In the recently published White House report, Youth and HIV/AIDS: An American Agenda, the word "should" is ubiquitous: "The Department of Health and Human Services should..., the Centers for Disease Control should..., the National Institutes of Health should..., the Public Health Service should...On a single page, this auxiliary verb appears no less than ten times.
This well-intended report underscores the staggering fact that a quarter of new HIV infections are among teenagers and the trend is increasing at a frightening rate. But until this report is accompanied by Presidential action, it is another big waste of time, another of the "faux actions" the Clinton Presidency has made famous.
Those who view this report, and the White House AIDS Conference last December, as important steps in the fight against AIDS, are, at best, naive dupes of a Clinton reelection strategy. At worst, they are co-conspirators engaged in anesthetizing the AIDS community into believing media manipulation is action.
Do not accept as your friends those who claim to "feel your pain" when, in fact, they are inflicting it. Saying Clinton is the "best President we've ever had on AIDS" is like saying Richard Nixon was the "best President we've ever had on Vietnam."
Would peace activists have settled for only half as many bombs dropped on Vietnam? Never. The war was wrong. And so is discrimination against and political exploitation of people with HIV. There is no middle ground.
Without recognition of lines that simply cannot be crossed by decent political leaders, relative performance is hardly a measure of either statesmanship or moral virtue. To Bill Clinton, there is no moral line in the sand; AIDS is simply an issue to exploit for his campaigns and ignore the rest of the time.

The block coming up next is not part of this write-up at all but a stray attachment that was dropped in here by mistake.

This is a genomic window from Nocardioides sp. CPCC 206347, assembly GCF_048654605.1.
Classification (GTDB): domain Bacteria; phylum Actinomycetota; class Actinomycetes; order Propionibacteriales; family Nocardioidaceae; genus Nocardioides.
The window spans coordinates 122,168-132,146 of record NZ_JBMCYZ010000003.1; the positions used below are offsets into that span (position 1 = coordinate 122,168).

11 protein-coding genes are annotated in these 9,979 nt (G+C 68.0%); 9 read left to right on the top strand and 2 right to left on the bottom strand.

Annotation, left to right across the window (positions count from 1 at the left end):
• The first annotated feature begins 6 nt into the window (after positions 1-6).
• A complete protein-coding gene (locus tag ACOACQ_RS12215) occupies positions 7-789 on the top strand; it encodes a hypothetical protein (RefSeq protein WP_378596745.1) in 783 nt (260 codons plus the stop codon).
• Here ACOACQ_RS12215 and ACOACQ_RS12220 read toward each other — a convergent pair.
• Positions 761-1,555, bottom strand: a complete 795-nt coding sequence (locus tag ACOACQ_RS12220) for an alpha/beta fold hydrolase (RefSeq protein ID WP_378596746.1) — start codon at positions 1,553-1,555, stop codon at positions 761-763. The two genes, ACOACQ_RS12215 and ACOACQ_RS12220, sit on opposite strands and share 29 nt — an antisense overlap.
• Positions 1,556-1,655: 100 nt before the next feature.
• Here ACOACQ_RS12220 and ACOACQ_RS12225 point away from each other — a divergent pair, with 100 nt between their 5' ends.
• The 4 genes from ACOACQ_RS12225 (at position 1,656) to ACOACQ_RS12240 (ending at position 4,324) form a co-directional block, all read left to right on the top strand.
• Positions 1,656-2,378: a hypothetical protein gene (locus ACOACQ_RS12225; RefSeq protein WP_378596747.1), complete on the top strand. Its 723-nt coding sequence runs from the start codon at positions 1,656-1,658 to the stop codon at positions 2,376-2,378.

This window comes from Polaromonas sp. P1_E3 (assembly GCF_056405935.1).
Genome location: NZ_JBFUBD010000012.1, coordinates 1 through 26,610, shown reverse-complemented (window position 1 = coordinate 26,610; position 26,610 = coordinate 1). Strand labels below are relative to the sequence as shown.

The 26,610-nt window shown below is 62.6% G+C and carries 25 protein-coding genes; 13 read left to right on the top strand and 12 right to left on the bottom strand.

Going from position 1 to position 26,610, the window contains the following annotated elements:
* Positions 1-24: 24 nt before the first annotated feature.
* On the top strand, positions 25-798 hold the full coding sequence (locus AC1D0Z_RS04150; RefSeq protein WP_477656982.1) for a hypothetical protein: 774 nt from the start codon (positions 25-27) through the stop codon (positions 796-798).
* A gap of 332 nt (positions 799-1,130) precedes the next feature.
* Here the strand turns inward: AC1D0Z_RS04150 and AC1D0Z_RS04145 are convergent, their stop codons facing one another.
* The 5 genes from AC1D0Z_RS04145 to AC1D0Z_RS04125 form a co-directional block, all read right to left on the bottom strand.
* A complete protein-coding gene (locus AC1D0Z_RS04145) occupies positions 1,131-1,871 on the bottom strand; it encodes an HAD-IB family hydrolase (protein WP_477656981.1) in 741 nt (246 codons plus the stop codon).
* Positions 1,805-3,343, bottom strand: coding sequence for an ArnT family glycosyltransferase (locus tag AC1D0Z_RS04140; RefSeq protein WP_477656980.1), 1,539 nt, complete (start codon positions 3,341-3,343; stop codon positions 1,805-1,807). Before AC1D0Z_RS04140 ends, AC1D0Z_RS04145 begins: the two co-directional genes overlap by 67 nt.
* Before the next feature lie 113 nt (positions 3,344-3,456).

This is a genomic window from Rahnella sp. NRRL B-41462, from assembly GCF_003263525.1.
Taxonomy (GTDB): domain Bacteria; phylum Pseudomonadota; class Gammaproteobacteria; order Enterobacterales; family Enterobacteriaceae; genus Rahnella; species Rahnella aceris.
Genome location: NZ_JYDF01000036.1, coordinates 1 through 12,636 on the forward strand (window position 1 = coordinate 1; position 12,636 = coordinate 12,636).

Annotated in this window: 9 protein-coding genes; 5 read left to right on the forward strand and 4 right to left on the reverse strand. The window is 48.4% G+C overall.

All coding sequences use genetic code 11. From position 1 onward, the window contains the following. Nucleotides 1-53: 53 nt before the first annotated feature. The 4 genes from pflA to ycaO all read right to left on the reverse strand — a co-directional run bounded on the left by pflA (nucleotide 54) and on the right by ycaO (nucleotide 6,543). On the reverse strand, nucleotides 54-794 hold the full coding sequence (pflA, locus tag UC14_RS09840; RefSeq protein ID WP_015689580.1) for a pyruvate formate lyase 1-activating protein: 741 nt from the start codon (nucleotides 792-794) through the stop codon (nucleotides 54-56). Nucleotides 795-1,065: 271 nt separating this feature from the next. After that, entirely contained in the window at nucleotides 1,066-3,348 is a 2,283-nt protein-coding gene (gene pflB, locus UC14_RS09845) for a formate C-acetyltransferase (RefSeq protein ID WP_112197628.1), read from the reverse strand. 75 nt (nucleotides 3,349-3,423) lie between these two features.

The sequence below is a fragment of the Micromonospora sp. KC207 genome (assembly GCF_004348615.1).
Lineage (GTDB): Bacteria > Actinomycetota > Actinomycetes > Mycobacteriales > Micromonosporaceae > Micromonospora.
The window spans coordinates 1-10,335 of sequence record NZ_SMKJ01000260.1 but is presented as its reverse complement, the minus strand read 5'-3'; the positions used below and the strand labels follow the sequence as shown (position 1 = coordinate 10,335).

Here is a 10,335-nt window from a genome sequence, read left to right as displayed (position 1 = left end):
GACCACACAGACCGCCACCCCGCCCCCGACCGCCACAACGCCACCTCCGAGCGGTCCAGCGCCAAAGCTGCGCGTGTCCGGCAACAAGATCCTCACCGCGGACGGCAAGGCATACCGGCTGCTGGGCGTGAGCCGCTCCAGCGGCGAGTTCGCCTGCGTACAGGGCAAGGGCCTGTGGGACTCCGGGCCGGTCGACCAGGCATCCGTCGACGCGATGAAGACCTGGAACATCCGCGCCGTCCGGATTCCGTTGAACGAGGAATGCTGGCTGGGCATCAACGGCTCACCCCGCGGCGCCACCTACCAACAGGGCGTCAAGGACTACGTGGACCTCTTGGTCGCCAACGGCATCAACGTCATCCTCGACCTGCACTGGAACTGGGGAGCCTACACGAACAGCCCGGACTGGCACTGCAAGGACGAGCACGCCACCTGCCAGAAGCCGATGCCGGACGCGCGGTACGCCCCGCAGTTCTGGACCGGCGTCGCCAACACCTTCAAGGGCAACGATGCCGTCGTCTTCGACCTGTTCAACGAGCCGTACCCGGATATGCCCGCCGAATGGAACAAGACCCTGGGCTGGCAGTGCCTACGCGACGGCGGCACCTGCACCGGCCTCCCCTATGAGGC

Half of the people with HIV in the U.S. get their healthcare through Medicaid and, because of the Republican drive to cut Medicaid even further than the cuts proposed by Clinton, that will probably be reason enough to vote for Bill Clinton over any of the Republican alternatives.
But I will never forget the profound gap between Bill Clinton's AIDS promises and his performance. I will never forget that it is he, under the fig leaf of claimed moral indignation, who signed the most heinously discriminatory legislation ever passed against people with HIV -- the bill that purges PWA soldiers from the military.
Bill Clinton's exploitation of AIDS is a politically opportunistic infection. Far more than President Bush's or Reagan's not-so-benign neglect, the supposed sincerity of the Clinton promises and subsequent inaction and manipulation has left him with a shameful AIDS legacy that no election year public relations scheme can erase.
If Clinton had wanted action, he could have made things happen. With a stroke of the pen, all of the "shoulds" in this pretty report could have been Presidential orders. It is long past time for Clinton to stop "shoulding" all over us and start exercising Presidential leadership and authority.
As people with HIV live longer, we are increasingly despised by a political system designed around the expectation of our deaths rather than driven by a desire to save our lives. One of the more subtle pleasures of survival is the realization of the immense personal power we each have when we learn to tell the truth.